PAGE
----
Our work on this volume began in 2008. At the time, like many other observers of the UN climate change regime, we were optimistic that the 2009 Copenhagen meetings would produce at least the basic framework of a post-2012 regime. We embarked on a book project that was intended to provide a comprehensive assessment of the climate regime’s existing compliance system, and an authoritative guide to the new elements of the system, which we were hoping would emerge from the Copenhagen meetings. We were not alone in our optimism about the future trajectory of the climate regime. In a remarkably short time we were able to assemble a first-rate group of authors, comprising leading scholars and practitioners with close knowledge of the climate regime. Our authors enthusiastically committed to a tight writing schedule, designed to produce a complete book manuscript within a few weeks of the Copenhagen meetings.
The rest is history, as the saying goes. It became clear in the summer and autumn of 2009 that Copenhagen was unlikely to produce the much anticipated breakthrough. Indeed, ‘Copenhagen’ has since come to be associated with fundamental shifts in the structure and approach of the global climate regime. The Copenhagen Accord, a non-binding policy instrument cobbled together in the dying hours of the meetings, signalled a departure from the prescriptive, internationally negotiated commitments and oversight mechanisms that had characterized the UN Framework Convention on Climate Change and its Kyoto Protocol and, indeed, the majority of multilateral environmental agreements. Instead of this centralized approach, the Copenhagen Accord heralded decentralization – a shift toward non-binding, self-selected, and nationally or regionally supervised commitments.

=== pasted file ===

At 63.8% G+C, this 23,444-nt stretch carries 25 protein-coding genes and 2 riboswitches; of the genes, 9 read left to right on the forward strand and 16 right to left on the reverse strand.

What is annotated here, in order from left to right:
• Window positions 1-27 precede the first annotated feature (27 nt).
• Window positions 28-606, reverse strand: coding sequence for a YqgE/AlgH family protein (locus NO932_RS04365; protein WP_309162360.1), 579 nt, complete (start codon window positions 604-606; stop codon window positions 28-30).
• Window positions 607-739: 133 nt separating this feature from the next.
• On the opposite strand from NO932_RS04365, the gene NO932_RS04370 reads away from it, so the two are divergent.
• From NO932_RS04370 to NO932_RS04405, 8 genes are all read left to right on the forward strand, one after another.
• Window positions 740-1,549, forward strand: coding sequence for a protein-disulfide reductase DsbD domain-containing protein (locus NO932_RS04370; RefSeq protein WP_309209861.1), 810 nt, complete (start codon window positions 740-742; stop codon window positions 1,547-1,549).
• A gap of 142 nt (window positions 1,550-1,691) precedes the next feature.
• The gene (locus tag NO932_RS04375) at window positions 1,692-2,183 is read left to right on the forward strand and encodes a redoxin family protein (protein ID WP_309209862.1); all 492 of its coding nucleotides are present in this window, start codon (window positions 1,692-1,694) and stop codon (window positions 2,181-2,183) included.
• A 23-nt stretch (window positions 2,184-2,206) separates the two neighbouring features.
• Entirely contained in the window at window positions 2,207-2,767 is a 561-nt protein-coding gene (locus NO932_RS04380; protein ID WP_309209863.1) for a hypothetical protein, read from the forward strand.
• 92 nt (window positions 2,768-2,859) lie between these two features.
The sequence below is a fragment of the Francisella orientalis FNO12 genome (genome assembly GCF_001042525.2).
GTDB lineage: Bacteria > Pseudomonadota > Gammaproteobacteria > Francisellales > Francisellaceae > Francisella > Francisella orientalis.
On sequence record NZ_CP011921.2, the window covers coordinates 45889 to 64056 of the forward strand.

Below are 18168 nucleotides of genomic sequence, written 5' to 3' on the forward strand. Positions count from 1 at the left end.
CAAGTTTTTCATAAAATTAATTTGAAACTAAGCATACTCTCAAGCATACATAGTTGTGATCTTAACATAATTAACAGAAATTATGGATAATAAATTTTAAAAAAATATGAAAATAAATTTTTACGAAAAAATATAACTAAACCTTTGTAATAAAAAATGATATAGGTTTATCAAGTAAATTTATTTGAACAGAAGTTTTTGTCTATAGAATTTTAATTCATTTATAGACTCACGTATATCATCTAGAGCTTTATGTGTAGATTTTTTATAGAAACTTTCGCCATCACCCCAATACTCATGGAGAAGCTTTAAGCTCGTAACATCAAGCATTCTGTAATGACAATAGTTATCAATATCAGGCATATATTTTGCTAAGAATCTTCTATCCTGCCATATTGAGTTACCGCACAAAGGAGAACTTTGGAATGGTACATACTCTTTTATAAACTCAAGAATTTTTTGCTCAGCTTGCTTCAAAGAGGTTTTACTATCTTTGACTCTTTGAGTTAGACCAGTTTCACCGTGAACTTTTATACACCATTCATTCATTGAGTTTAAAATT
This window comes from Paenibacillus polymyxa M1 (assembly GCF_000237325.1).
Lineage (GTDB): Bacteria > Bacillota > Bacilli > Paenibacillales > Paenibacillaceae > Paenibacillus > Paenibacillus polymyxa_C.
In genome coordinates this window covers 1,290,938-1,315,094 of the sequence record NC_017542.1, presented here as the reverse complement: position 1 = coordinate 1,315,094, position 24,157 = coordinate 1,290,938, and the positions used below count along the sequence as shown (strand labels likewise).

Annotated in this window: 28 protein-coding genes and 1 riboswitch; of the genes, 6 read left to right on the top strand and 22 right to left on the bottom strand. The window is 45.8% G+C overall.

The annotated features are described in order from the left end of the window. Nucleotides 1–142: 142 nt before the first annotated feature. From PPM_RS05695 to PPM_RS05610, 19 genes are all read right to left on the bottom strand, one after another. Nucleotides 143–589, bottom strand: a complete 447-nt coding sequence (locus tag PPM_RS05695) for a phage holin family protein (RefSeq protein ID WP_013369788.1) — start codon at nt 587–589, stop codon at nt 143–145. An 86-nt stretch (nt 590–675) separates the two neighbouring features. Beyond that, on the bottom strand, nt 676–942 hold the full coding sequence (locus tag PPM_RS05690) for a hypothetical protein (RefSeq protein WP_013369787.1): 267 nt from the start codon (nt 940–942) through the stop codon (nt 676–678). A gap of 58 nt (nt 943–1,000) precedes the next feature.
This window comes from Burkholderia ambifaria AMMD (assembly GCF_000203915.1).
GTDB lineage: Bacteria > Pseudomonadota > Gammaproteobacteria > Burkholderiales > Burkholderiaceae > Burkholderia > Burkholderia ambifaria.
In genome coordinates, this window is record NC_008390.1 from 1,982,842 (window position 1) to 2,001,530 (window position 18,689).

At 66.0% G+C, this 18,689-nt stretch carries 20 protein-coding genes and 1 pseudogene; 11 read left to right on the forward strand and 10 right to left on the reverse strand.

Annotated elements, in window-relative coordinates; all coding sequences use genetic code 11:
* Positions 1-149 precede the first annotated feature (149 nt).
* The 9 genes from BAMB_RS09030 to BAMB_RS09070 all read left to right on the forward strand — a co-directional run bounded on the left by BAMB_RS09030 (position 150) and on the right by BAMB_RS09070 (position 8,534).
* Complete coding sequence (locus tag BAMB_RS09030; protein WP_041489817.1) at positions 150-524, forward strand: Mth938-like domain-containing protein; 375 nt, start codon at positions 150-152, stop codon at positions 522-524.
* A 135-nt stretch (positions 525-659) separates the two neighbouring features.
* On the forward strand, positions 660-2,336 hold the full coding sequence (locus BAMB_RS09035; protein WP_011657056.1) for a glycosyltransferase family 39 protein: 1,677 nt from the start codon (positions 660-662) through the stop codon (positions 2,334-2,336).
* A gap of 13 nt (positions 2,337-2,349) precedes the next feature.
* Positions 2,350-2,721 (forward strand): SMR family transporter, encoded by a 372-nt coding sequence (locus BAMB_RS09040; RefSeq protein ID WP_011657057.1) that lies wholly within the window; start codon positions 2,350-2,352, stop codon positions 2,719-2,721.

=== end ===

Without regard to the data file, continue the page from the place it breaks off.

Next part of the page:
Much theoretical debate and effort in practice has been devoted to the question how best to promote compliance with multilateral environmental agreements (MEAs). At the theoretical level, it seems fair to say that no compliance theory can claim universal validity. Indeed, the experience gained with MEA compliance systems over the last fifteen years or so makes clear that a range of approaches, both facilitative and enforcement-oriented, must be harnessed. Perhaps most importantly, for a compliance system to be effective, it has to be designed with the context and particular characteristics of a specific MEA in mind. The design parameters include the substance of the MEA, the parties involved, the past experience, and the political context within which the compliance system is negotiated.